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$$\int_{0}^{\frac{\pi}{6}}\cos x\sqrt{1-2\sin x} dx$$

The question says 'evaluate the integral using the suggested substitution. It gives $u=\cos x$. But I think Let $u=1-2\sin x$ is better.

$$\int_{0}^{\frac{\pi}{6}}\cos x\sqrt{1-2\sin x} dx$$

$$u=1-2\sin x$$

$$du=-2\cos x dx$$

$$=-\frac{1}{2}\int_{1}^{0}\sqrt{u}du$$

$$=\frac{1}{2}\int_{0}^{1}\sqrt{u}du$$

$$=\left | \frac{u^{\frac{3}{2}}}{3} \right |_{0}^{1}$$

$$=\frac{1}{3}$$

My question is how to solve it by using $u=\cos x$. Can anyone show the solution for it? Thanks a lot!

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    $\begingroup$ But it's $2\sin{x}$ not $\sin{2x}$ $\endgroup$ – Arpan Mar 16 '15 at 5:39
  • $\begingroup$ @Nilan It's not sin2x but 2sinx. Have you got any idea for it? Thanks. $\endgroup$ – Mathxx Mar 16 '15 at 5:47
  • $\begingroup$ @Mathxx Let me know if I can help further here! I just want to give you the best answer I can give you. $\endgroup$ – Mark Viola Mar 16 '15 at 6:17
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Well, @Nilan has the better way to go. But, here is another "Brute Force," double substitution method that works.

Write, $\sin x = \sqrt{1-\cos^2 x}$ (the positive square root is appropriate here since $0\le x\le \frac{\pi}{6}$. Then, with $u = \cos x$, $du = -\sin x dx=-\sqrt{1-u^2}du$, and the limits of integration extend from $u=1$ to $u=\frac{\sqrt{3}}{2}$. Thus,

$$\int_0^{\frac{\pi}{6}}\cos x\sqrt{1-2\sin x}dx= \int_{\frac{\sqrt{3}}{2}}^1 \frac{u\sqrt{1-2\sqrt{1-u^2}}}{\sqrt{1-u^2}}du$$

Now, we make a second substitution. Let $y=\sqrt{1-u^2}$. Then, $dy=\frac{-2u}{\sqrt{1-u^2}}du$ and the limits of integration go from $y=\frac12$ to $y=0$. (Note: This second substitution is identical to making the original substitution $u=\sin x$). Thus,

$$\int_0^{\frac{\pi}{6}}\cos x\sqrt{1-2\sin x}dx=\int_0^{\frac12} \sqrt{1-2y}dy=\frac13$$

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  • $\begingroup$ I have the same solution, but slow typing caused me to be one minute behind $\endgroup$ – Leucippus Mar 16 '15 at 6:17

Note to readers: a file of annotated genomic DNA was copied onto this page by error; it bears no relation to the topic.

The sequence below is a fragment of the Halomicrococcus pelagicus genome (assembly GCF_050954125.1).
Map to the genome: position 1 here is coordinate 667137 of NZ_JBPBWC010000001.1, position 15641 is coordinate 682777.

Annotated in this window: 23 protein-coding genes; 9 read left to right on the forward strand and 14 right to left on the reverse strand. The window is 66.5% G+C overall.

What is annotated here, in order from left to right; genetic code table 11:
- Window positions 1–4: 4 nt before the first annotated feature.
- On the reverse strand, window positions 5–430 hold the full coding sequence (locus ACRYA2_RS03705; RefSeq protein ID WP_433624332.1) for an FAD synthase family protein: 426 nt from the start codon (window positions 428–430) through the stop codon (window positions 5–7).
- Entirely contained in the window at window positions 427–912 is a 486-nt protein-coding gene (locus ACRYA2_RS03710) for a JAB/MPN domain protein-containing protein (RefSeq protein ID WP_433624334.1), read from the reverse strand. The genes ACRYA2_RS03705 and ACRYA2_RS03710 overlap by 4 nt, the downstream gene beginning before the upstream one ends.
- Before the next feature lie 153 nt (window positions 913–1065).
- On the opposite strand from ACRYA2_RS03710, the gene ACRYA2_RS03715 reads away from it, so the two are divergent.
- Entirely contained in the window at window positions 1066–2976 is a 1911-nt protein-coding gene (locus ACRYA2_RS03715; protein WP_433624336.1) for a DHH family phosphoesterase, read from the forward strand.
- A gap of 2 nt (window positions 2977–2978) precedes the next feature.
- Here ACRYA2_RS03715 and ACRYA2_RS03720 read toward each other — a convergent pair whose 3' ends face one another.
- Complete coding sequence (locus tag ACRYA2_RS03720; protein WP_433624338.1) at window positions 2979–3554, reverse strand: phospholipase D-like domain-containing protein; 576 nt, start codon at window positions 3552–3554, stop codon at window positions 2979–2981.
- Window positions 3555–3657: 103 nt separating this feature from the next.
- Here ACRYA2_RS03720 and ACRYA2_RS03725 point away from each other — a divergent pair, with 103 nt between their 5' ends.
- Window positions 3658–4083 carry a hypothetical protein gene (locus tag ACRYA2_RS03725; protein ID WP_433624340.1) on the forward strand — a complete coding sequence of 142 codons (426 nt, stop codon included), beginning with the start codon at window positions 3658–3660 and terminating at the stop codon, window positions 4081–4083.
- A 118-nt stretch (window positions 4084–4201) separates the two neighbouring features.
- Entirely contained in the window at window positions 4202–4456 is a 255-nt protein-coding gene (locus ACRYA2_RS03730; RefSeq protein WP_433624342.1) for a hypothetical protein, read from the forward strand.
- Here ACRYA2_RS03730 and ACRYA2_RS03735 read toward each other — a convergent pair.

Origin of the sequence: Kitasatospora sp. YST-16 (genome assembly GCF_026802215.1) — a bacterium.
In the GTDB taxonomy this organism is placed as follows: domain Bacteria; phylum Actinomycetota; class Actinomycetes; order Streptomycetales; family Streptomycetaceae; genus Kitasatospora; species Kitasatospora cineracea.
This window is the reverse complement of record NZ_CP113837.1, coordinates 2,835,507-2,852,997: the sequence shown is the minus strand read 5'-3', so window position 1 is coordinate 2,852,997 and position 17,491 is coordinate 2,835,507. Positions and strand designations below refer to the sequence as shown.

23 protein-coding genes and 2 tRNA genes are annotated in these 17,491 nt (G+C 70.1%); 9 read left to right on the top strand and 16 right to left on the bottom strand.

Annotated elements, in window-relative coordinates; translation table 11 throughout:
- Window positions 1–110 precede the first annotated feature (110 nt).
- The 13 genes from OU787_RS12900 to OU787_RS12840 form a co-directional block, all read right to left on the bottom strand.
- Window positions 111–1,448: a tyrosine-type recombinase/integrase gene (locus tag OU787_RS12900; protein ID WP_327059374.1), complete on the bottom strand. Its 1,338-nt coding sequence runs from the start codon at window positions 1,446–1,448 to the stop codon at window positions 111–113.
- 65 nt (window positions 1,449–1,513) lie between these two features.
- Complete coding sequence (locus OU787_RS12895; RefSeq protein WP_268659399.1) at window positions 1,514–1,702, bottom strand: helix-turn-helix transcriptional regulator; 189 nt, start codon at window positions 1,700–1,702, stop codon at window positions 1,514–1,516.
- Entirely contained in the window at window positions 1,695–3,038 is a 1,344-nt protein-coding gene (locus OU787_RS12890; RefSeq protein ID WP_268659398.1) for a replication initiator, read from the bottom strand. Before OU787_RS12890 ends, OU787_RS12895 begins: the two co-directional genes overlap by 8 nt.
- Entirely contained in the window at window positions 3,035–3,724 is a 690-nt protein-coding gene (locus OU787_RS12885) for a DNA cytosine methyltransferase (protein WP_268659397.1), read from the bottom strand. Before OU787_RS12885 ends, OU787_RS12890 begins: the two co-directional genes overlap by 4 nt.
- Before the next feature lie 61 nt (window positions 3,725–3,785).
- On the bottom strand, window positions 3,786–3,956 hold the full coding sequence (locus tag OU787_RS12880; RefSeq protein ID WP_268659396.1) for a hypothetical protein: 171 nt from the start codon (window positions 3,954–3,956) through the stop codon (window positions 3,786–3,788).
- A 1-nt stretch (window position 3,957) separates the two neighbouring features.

• $\begingroup$ @Leucippus That happens to me a lot too. No worry. Glad to see someone else likes the brute force approach here. $\endgroup$ – Mark Viola Mar 16 '15 at 6:19
  • $\begingroup$ @Dr.MV. Why your lower bound is $\frac{\sqrt{3}}{2}$ instead of 1? Thanks. $\endgroup$ – Mathxx Mar 16 '15 at 6:20
  • $\begingroup$ I absorbed the minus sign in the new differential and flipped the integration limits. $\endgroup$ – Mark Viola Mar 16 '15 at 6:22
  • $\begingroup$ @Dr.MV. Yea I've understood. Wonder why I'm so stupid :( $\endgroup$ – Mathxx Mar 16 '15 at 6:29
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Consider the integral \begin{align} \int_{0}^{\frac{\pi}{6}}\cos x\sqrt{1-2\sin x} dx \end{align} with the substitution $u = \cos(x)$. Making the desired substitution the integral becomes \begin{align} I = \int_{\sqrt{3}/2}^{1} u \sqrt{ \frac{1 - 2 \sqrt{1-u^{2}}}{1 - u^{2} } } du \end{align} Now make the substitution $t = 1 - u^{2}$ to obtain the integral \begin{align} I = \int_{0}^{1/2} \sqrt{1 - 2t} \, dt. \end{align} Making one last change of $y = 1-2t$ which leads to \begin{align} I = \frac{1}{2} \int_{0}^{1} \sqrt{y} \, dy = \frac{1}{3}. \end{align}

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The substitution is fine, and if you were directed to do so then there is no option, but I think there's a simpler way to go. First, observe that

$$\int\sqrt x\;dx=\frac23 x^{3/2}+C\implies \int f'(x)\sqrt{f(x)}\;dx=\frac23(f(x))^{3/2}+C$$

In our case, we have

$$\cos x=-\frac12(1-2\sin x)'$$

and we thus get directly

$$\int_0^{\pi/6}\cos x\sqrt{1-2\sin x}\;dx=\left.-\frac12\frac23(1-2\sin x)^{3/2}\right|_0^{\pi/6}=$$

$$=-\frac13\left(1-2\sin\frac\pi6-1\right)=\frac23\frac12=\frac13$$

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